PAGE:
Haycock, a former civil litigation attorney, was outspoken during an October Parks and Recreation Commission meeting in which city staff proposed an ordinance that would give the city manager the exclusive authority to create rules governing the city’s parks, trails and open spaces, which would bypass the commission and City Council.
“The (city manager) could say red sneakers are prohibited in the parks. Then pretty soon people are getting tickets for wearing red sneakers,” Haycock said during the Oct. 10 meeting. The commission tabled the measure and the city ultimately backed off.
In a letter to commissioners, Horst wrote, “The intended purpose is to have a definitive code by which staff can govern our park systems and not to have a debate over who has the authority to establish rules and regulations.”
Haycock also criticized a draft of proposed park rules that included a ban on tobacco products of any kind. The city settled on a smoking ban that was approved by the commission. It has not yet been presented to City Council for approval.
Haycock believes the City Council removed him to get ready for a fight this spring over proposed fee increases for nonprofits, including Boy Scouts, who get a waiver to use city buildings for meeting space. Haycock is a past president of the local Boy Scout council. Outrage over the proposal in November forced the city to form a committee to study the issue and delay the new fees.
“They knew I was president of the Boy Scout council. I put it on my application,” Haycock said. “I’m about the truth and I want the truth to come out.”
City Council asked all the applicants the same five questions. Haycock said after a question about how he would approach controversy during commission meetings, Councilmember Scott Yuill asked Haycock a follow-up question about the scout fee increase. Yuill said Haycock’s answer had nothing to do with his decision on who should be appointed to the commission during the Jan. 14 special meeting.
“I recall Mr. Haycock referenced the ongoing meetings the city has been conducting with the Boy Scouts during one of his answers to the standard questions,” Yuill said. “I asked him to elaborate, but frankly never fully understood his position, and we were short on time. There was no further discussion from any council member on that matter.”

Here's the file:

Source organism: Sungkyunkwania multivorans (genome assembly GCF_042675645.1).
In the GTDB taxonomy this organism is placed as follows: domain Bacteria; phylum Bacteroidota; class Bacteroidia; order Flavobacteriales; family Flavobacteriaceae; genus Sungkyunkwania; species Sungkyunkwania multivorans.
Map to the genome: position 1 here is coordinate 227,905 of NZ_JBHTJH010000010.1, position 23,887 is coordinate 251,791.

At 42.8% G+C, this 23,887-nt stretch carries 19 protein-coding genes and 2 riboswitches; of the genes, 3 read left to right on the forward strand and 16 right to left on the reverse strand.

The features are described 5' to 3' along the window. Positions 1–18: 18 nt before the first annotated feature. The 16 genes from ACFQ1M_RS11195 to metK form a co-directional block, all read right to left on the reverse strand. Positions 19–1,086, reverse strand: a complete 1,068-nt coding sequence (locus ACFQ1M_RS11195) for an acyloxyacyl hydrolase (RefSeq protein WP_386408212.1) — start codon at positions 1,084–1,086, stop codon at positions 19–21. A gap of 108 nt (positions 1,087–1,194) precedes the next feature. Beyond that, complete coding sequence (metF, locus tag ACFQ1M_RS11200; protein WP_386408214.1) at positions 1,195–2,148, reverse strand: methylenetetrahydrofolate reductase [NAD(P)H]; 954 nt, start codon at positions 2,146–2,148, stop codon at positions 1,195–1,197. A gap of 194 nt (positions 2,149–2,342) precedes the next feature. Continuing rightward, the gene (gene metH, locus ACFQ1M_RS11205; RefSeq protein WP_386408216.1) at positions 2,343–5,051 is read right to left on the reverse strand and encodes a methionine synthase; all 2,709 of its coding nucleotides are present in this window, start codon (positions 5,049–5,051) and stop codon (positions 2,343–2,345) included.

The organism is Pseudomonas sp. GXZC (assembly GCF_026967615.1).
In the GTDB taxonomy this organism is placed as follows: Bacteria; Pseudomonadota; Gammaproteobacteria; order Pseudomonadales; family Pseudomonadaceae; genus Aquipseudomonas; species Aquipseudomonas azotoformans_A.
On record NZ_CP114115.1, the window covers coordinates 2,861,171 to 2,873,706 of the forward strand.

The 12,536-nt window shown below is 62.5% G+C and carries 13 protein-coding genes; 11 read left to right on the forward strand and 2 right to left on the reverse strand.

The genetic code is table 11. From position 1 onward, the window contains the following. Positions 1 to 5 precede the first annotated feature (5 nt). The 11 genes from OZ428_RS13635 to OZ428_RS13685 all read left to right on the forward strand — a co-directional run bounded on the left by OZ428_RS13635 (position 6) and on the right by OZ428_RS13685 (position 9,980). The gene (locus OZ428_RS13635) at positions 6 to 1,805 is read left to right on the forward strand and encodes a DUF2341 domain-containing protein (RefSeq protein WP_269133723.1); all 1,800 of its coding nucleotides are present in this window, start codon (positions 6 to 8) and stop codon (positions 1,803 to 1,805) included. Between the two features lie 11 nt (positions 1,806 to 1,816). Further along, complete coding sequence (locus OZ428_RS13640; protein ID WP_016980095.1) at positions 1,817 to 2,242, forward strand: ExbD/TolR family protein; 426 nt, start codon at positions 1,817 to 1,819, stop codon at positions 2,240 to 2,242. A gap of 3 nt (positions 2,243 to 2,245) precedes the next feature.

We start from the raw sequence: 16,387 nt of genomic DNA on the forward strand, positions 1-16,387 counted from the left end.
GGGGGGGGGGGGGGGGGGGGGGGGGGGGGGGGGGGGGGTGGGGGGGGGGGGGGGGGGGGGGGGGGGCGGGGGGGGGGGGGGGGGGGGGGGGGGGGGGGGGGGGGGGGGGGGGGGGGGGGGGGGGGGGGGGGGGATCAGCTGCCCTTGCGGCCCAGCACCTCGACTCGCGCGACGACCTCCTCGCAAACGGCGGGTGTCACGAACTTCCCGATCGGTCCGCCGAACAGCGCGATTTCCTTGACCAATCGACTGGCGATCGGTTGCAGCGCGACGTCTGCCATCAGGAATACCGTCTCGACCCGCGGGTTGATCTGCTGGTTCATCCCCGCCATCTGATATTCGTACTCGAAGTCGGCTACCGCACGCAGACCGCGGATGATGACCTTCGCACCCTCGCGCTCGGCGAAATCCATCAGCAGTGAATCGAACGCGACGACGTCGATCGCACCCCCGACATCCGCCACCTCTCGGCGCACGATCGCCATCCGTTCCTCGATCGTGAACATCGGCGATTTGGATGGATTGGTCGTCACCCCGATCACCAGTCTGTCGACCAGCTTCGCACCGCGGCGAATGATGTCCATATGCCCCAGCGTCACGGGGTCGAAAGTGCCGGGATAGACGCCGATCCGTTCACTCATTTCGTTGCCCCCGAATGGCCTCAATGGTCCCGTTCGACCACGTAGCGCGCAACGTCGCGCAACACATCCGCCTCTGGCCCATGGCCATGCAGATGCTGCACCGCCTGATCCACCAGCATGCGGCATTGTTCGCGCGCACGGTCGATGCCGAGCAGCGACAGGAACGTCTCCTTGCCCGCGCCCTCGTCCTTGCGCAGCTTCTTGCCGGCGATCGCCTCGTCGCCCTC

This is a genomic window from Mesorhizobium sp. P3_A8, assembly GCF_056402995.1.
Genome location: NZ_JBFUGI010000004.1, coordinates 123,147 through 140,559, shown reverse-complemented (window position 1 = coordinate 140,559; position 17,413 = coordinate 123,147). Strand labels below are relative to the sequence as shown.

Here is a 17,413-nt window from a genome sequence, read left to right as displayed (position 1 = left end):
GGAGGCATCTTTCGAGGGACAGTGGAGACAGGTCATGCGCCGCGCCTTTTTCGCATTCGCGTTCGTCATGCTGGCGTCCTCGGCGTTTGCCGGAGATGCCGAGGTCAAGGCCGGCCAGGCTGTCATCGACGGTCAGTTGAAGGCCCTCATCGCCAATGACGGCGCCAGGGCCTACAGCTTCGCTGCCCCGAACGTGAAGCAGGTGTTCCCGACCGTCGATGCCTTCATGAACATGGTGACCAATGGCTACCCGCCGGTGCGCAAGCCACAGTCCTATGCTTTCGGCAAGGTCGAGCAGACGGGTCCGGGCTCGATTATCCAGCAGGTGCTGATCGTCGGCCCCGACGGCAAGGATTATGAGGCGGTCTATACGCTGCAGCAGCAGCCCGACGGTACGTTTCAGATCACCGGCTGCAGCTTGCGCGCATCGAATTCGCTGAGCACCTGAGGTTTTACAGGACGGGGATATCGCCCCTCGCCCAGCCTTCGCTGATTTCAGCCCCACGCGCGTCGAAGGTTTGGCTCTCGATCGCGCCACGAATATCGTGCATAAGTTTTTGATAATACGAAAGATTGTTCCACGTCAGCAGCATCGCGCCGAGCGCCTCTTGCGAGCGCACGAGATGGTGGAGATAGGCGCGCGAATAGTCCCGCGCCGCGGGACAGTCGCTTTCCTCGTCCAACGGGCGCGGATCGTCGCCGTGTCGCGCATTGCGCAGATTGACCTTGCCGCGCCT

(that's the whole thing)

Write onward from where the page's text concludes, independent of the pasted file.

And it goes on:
Yuill said he doubts any issue would be a deal-breaker.
“It’s doubtful anyone’s position on any single issue would make too much of a difference,” Yuill said.
The council vote tally was not immediately available by press time.
Ruslin said Haycock’s outspokenness was a good thing.
“That’s the whole purpose of having a commission is to have those healthy conversations and have discussion to be an advisory board to council,” she said. “It’s like anything, council, we don’t always agree. We feel differently on different issues. That’s the same for a commission. Everyone brings an opinion.”
Haycock said Rocklin citizens would be better off with experienced commissioners with a longer institutional memory on issues that have faced citizens and their parks.
“If they wanted to replace somebody, they should have started with those with the least seniority,” Haycock said.
Chris Anderson has been on the Parks Commission the longest, serving since 1994, Paul Ruhkala started in 1997, followed by Haycock in 2002 and Nancy Hartwell and John Carter in 2011. Both Ruhkala and Carter were reappointed, with Hart-well and Anderson’s terms expiring in 2014.
Rocklin City Attorney Russell Hildebrand advised the council on the appointment process at the Jan. 12 meeting.
“Those boards and commissions serve at your pleasure,” Hildebrand told the council. “They can be removed at the pleasure of the council at any time. There is no vested right once (the council) puts them in a role.”
The council is also considering when commissioners are appointed. They are considering a practice of staggering appointments so commissioners will not be seated following an election year. That way, new council members will have more time serving before they are expected to make appointments.